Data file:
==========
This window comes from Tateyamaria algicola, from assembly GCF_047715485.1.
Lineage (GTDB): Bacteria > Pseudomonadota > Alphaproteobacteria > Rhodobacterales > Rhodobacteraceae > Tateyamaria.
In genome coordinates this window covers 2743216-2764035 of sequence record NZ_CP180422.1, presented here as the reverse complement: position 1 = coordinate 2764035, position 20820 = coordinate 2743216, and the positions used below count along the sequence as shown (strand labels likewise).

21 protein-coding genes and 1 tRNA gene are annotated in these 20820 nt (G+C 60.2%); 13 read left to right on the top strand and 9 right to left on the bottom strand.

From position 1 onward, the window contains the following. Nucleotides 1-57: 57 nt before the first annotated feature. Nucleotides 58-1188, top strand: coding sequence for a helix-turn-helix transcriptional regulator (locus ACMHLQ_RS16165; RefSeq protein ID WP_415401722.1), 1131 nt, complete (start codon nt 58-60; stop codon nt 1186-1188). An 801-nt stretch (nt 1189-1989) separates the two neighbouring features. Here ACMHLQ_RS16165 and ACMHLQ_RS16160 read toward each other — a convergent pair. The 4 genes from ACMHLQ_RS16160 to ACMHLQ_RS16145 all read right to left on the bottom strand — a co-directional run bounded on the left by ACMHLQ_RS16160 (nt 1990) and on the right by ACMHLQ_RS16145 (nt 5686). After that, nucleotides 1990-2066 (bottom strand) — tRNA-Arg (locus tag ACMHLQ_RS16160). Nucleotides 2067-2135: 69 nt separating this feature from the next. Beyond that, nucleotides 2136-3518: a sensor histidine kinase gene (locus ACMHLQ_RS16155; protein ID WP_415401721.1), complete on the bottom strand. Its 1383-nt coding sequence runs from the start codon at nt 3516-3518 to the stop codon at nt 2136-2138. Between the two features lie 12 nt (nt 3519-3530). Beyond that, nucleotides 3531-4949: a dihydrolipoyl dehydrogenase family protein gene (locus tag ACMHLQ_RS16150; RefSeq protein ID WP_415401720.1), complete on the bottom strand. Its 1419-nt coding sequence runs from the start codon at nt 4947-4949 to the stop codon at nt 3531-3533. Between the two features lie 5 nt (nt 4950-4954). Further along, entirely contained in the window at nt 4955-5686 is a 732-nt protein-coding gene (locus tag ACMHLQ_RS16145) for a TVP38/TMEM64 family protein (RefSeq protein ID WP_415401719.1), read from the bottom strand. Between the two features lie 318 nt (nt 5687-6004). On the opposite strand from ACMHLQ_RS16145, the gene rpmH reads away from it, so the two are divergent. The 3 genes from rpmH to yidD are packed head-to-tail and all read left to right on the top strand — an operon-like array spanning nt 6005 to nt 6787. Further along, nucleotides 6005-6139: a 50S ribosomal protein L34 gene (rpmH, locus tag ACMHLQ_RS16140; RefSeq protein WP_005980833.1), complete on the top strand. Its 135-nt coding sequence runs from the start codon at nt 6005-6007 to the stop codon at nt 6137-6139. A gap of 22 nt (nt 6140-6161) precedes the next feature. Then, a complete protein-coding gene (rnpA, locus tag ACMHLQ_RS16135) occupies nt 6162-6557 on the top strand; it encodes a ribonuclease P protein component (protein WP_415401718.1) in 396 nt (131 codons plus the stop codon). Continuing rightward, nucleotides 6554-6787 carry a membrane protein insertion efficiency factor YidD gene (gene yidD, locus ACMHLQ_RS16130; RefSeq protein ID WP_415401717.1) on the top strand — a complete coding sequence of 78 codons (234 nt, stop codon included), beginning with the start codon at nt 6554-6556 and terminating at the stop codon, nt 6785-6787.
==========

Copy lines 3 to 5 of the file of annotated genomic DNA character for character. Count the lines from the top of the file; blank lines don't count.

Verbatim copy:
In genome coordinates this window covers 2743216-2764035 of sequence record NZ_CP180422.1, presented here as the reverse complement: position 1 = coordinate 2764035, position 20820 = coordinate 2743216, and the positions used below count along the sequence as shown (strand labels likewise).

21 protein-coding genes and 1 tRNA gene are annotated in these 20820 nt (G+C 60.2%); 13 read left to right on the top strand and 9 right to left on the bottom strand.

From position 1 onward, the window contains the following. Nucleotides 1-57: 57 nt before the first annotated feature. Nucleotides 58-1188, top strand: coding sequence for a helix-turn-helix transcriptional regulator (locus ACMHLQ_RS16165; RefSeq protein ID WP_415401722.1), 1131 nt, complete (start codon nt 58-60; stop codon nt 1186-1188). An 801-nt stretch (nt 1189-1989) separates the two neighbouring features. Here ACMHLQ_RS16165 and ACMHLQ_RS16160 read toward each other — a convergent pair. The 4 genes from ACMHLQ_RS16160 to ACMHLQ_RS16145 all read right to left on the bottom strand — a co-directional run bounded on the left by ACMHLQ_RS16160 (nt 1990) and on the right by ACMHLQ_RS16145 (nt 5686). After that, nucleotides 1990-2066 (bottom strand) — tRNA-Arg (locus tag ACMHLQ_RS16160). Nucleotides 2067-2135: 69 nt separating this feature from the next. Beyond that, nucleotides 2136-3518: a sensor histidine kinase gene (locus ACMHLQ_RS16155; protein ID WP_415401721.1), complete on the bottom strand. Its 1383-nt coding sequence runs from the start codon at nt 3516-3518 to the stop codon at nt 2136-2138. Between the two features lie 12 nt (nt 3519-3530). Beyond that, nucleotides 3531-4949: a dihydrolipoyl dehydrogenase family protein gene (locus tag ACMHLQ_RS16150; RefSeq protein ID WP_415401720.1), complete on the bottom strand. Its 1419-nt coding sequence runs from the start codon at nt 4947-4949 to the stop codon at nt 3531-3533. Between the two features lie 5 nt (nt 4950-4954). Further along, entirely contained in the window at nt 4955-5686 is a 732-nt protein-coding gene (locus tag ACMHLQ_RS16145) for a TVP38/TMEM64 family protein (RefSeq protein ID WP_415401719.1), read from the bottom strand. Between the two features lie 318 nt (nt 5687-6004). On the opposite strand from ACMHLQ_RS16145, the gene rpmH reads away from it, so the two are divergent. The 3 genes from rpmH to yidD are packed head-to-tail and all read left to right on the top strand — an operon-like array spanning nt 6005 to nt 6787. Further along, nucleotides 6005-6139: a 50S ribosomal protein L34 gene (rpmH, locus tag ACMHLQ_RS16140; RefSeq protein WP_005980833.1), complete on the top strand. Its 135-nt coding sequence runs from the start codon at nt 6005-6007 to the stop codon at nt 6137-6139. A gap of 22 nt (nt 6140-6161) precedes the next feature. Then, a complete protein-coding gene (rnpA, locus tag ACMHLQ_RS16135) occupies nt 6162-6557 on the top strand; it encodes a ribonuclease P protein component (protein WP_415401718.1) in 396 nt (131 codons plus the stop codon). Continuing rightward, nucleotides 6554-6787 carry a membrane protein insertion efficiency factor YidD gene (gene yidD, locus ACMHLQ_RS16130; RefSeq protein ID WP_415401717.1) on the top strand — a complete coding sequence of 78 codons (234 nt, stop codon included), beginning with the start codon at nt 6554-6556 and terminating at the stop codon, nt 6785-6787.